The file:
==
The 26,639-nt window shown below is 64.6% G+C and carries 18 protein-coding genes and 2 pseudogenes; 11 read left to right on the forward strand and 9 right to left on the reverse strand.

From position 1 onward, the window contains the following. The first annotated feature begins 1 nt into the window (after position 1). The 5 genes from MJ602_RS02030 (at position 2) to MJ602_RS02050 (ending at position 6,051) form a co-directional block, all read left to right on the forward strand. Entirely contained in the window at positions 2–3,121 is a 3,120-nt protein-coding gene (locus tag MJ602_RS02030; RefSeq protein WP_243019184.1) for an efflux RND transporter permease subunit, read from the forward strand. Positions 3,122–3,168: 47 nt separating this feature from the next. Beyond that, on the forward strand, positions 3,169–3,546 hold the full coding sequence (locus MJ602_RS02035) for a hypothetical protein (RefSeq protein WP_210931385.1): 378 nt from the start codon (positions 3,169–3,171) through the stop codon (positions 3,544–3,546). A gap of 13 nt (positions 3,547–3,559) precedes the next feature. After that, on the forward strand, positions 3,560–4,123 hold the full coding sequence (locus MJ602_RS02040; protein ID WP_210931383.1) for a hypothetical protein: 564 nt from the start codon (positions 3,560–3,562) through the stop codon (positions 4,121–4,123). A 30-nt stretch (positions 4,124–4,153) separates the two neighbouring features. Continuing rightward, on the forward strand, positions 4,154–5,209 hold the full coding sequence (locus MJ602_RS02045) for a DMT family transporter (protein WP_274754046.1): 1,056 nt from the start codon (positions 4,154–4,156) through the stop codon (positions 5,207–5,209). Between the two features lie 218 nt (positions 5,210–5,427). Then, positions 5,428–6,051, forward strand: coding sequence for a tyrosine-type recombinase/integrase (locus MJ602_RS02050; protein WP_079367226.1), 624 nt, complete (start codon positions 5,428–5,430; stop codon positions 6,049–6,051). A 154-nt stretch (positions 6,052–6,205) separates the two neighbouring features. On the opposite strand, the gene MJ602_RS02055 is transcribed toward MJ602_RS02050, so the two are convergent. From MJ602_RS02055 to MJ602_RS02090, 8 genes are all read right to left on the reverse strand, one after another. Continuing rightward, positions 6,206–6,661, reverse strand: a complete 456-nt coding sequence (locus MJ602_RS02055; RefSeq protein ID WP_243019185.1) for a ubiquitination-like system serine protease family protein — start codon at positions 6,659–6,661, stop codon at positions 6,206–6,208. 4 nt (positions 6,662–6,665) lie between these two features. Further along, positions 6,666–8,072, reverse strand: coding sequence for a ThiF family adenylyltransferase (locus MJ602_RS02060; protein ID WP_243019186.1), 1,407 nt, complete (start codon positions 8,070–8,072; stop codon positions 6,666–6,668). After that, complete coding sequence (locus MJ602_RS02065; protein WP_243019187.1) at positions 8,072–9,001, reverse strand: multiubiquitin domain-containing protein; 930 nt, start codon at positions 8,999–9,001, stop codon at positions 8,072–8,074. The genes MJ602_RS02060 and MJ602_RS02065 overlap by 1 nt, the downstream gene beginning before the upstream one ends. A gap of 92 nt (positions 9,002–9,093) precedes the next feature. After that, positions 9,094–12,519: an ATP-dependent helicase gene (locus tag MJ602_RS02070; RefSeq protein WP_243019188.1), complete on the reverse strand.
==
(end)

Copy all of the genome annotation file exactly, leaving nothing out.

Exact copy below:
The 26,639-nt window shown below is 64.6% G+C and carries 18 protein-coding genes and 2 pseudogenes; 11 read left to right on the forward strand and 9 right to left on the reverse strand.

From position 1 onward, the window contains the following. The first annotated feature begins 1 nt into the window (after position 1). The 5 genes from MJ602_RS02030 (at position 2) to MJ602_RS02050 (ending at position 6,051) form a co-directional block, all read left to right on the forward strand. Entirely contained in the window at positions 2–3,121 is a 3,120-nt protein-coding gene (locus tag MJ602_RS02030; RefSeq protein WP_243019184.1) for an efflux RND transporter permease subunit, read from the forward strand. Positions 3,122–3,168: 47 nt separating this feature from the next. Beyond that, on the forward strand, positions 3,169–3,546 hold the full coding sequence (locus MJ602_RS02035) for a hypothetical protein (RefSeq protein WP_210931385.1): 378 nt from the start codon (positions 3,169–3,171) through the stop codon (positions 3,544–3,546). A gap of 13 nt (positions 3,547–3,559) precedes the next feature. After that, on the forward strand, positions 3,560–4,123 hold the full coding sequence (locus MJ602_RS02040; protein ID WP_210931383.1) for a hypothetical protein: 564 nt from the start codon (positions 3,560–3,562) through the stop codon (positions 4,121–4,123). A 30-nt stretch (positions 4,124–4,153) separates the two neighbouring features. Continuing rightward, on the forward strand, positions 4,154–5,209 hold the full coding sequence (locus MJ602_RS02045) for a DMT family transporter (protein WP_274754046.1): 1,056 nt from the start codon (positions 4,154–4,156) through the stop codon (positions 5,207–5,209). Between the two features lie 218 nt (positions 5,210–5,427). Then, positions 5,428–6,051, forward strand: coding sequence for a tyrosine-type recombinase/integrase (locus MJ602_RS02050; protein WP_079367226.1), 624 nt, complete (start codon positions 5,428–5,430; stop codon positions 6,049–6,051). A 154-nt stretch (positions 6,052–6,205) separates the two neighbouring features. On the opposite strand, the gene MJ602_RS02055 is transcribed toward MJ602_RS02050, so the two are convergent. From MJ602_RS02055 to MJ602_RS02090, 8 genes are all read right to left on the reverse strand, one after another. Continuing rightward, positions 6,206–6,661, reverse strand: a complete 456-nt coding sequence (locus MJ602_RS02055; RefSeq protein ID WP_243019185.1) for a ubiquitination-like system serine protease family protein — start codon at positions 6,659–6,661, stop codon at positions 6,206–6,208. 4 nt (positions 6,662–6,665) lie between these two features. Further along, positions 6,666–8,072, reverse strand: coding sequence for a ThiF family adenylyltransferase (locus MJ602_RS02060; protein ID WP_243019186.1), 1,407 nt, complete (start codon positions 8,070–8,072; stop codon positions 6,666–6,668). After that, complete coding sequence (locus MJ602_RS02065; protein WP_243019187.1) at positions 8,072–9,001, reverse strand: multiubiquitin domain-containing protein; 930 nt, start codon at positions 8,999–9,001, stop codon at positions 8,072–8,074. The genes MJ602_RS02060 and MJ602_RS02065 overlap by 1 nt, the downstream gene beginning before the upstream one ends. A gap of 92 nt (positions 9,002–9,093) precedes the next feature. After that, positions 9,094–12,519: an ATP-dependent helicase gene (locus tag MJ602_RS02070; RefSeq protein WP_243019188.1), complete on the reverse strand.